Taylor v. State

Annotate this Case

405 So. 2d 946 (1981)

Tommy TAYLOR v. STATE.

2 Div. 295.

Court of Criminal Appeals of Alabama.

March 17, 1981.

Rehearing Denied April 21, 1981.

*947 J. L. Chestnut, Jr. of Chestnut, Sanders & Sanders, Selma, for appellant.

Charles A. Graddick, Atty. Gen., and Thomas R. Allison, Asst. Atty. Gen., for appellee.

TYSON, Judge.

Tommy Taylor was indicted for the first degree murder of Hayward Norfleet by unlawfully killing him with a shotgun. The jury returned a verdict of "guilty as charged" and the appellant was sentenced to life imprisonment. The trial court denied appellant's motion for a new trial.

Early in the evening on July 27, 1979, appellant and his brother, Joseph Taylor, left their mother's home to visit appellant's girl friend and then go have a few beers. After a short visit with his girl friend, appellant and Joseph Taylor went to Buster Brown's Place Over the Hill, a local night club in Perry County, and each purchased three beers. At some time either just before or just after their visit to Buster Brown's (at approximately 9:00 p. m.) appellant and his brother also visited the *948 Sportsman Club just long enough to get into a scuffle with another customer whom they pushed out of the building. Daisey Norfleet, a nurse's aide who was working part time as a waitress that night in the club, and Hayward Norfleet, the victim, both witnessed this shoving incident.

Appellant and his brother left without further trouble but returned to the Sportsman Club later that evening (i.e. at approximately 11:00 p.m.). Appellant's brother, Joseph Taylor, entered the club and during a short, private conversation between the two, he persuaded Hayward Norfleet to follow him outside.

Daisey Norfleet, a distant relative of Hayward, warned him not to go outside with appellant's brother. Nevertheless, the two men left through the front door and walked outside to the end of the building. Daisey testified that she peeped outside and saw the two men standing at the end of the building where a third man, whom she could not see clearly, held a gun pointed at Hayward's face. Before Daisey Could run back to report what she saw to the manager of the club, she heard the shotgun blast which killed Hayward Norfleet.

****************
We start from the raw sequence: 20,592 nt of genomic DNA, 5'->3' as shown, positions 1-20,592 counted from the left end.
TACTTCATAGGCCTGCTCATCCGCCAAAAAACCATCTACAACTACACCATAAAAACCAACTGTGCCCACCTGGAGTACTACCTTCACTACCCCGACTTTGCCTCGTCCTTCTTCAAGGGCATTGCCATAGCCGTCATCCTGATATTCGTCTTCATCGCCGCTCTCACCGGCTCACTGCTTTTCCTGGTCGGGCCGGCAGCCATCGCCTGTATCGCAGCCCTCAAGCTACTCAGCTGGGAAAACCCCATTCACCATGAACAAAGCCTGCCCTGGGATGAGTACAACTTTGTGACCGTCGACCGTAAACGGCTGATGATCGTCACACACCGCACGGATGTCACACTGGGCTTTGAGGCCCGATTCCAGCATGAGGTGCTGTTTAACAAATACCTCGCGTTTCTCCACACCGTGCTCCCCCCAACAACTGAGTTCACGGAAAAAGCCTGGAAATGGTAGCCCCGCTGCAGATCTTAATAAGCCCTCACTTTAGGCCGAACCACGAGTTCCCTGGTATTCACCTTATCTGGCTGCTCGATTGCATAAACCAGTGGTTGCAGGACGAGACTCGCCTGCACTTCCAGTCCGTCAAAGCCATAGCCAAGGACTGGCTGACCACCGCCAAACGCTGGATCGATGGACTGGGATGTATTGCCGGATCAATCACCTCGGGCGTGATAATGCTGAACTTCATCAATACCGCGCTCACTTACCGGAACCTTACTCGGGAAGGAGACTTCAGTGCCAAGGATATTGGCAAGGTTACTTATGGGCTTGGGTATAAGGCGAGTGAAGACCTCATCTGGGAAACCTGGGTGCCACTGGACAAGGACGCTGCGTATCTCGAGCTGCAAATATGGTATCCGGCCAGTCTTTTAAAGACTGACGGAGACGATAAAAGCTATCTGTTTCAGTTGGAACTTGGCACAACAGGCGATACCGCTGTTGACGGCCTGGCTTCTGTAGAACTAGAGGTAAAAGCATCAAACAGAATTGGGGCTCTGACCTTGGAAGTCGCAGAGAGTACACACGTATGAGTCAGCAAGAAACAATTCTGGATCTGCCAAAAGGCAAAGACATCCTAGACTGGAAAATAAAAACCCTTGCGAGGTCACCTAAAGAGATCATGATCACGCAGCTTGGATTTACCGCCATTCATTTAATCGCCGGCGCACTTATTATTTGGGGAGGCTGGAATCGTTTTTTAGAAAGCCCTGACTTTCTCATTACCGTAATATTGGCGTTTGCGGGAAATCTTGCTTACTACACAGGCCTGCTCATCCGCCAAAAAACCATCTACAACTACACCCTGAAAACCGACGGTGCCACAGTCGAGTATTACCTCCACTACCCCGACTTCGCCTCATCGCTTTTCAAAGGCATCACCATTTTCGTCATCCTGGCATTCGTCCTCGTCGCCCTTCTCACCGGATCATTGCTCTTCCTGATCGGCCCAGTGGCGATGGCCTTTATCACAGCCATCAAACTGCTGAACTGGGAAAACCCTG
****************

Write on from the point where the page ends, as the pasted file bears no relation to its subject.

There was conflicting evidence as to this shooting incident. Several witnesses saw appellant's brother enter the club and leave with the victim. In a pretrial statement made to police, Joseph Taylor, appellant's brother, confirmed Daisey's account of the shooting and added that appellant shot the victim when the victim put his hand in his pocket. However, during the trial, Joseph testified that he and appellant never even went to the Sportsman Club. Appellant's mother and another brother testified that appellant was home in bed by 10:00 p. m.

After hearing all of the evidence, both direct and circumstantial, the jury apparently chose not to believe appellant's alibi witnesses, and instead found him guilty of first-degree murder.

I

Appellant contends that the evidence was insufficient to support a prima facie case of murder in the first degree. Having carefully reviewed the entire transcript in this case, we disagree.

As ยง 13-1-70, Code of Alabama 1975, defines it, first degree murder requires an act that is willful, deliberate, malicious and premeditated. Cosby v. State, 269 Ala. 501, 114 So. 2d 250 (1959). The last three adjectives in this definition caused some early uncertainties which have now been clarified by our Alabama cases.

It is now well settled that "deliberate" and "premeditated" insert the requirement of time to think, if only for an instant, before acting. Cosby v. State, supra. This was quite clearly stated in Daughdrill v. State, 113 Ala. 7, 21 So. 378 (1897), where the court stated that:

"[I]f the slayer had any time to think before the act, however short such time may have been, even a single moment, and did think, and he struck the blow as the result of an intention to kill produced by this even momentary operation of the mind, and death ensued, that would be a deliberate and premeditated killing, within the meaning of the statute defining murder in the first degree." (Citations omitted)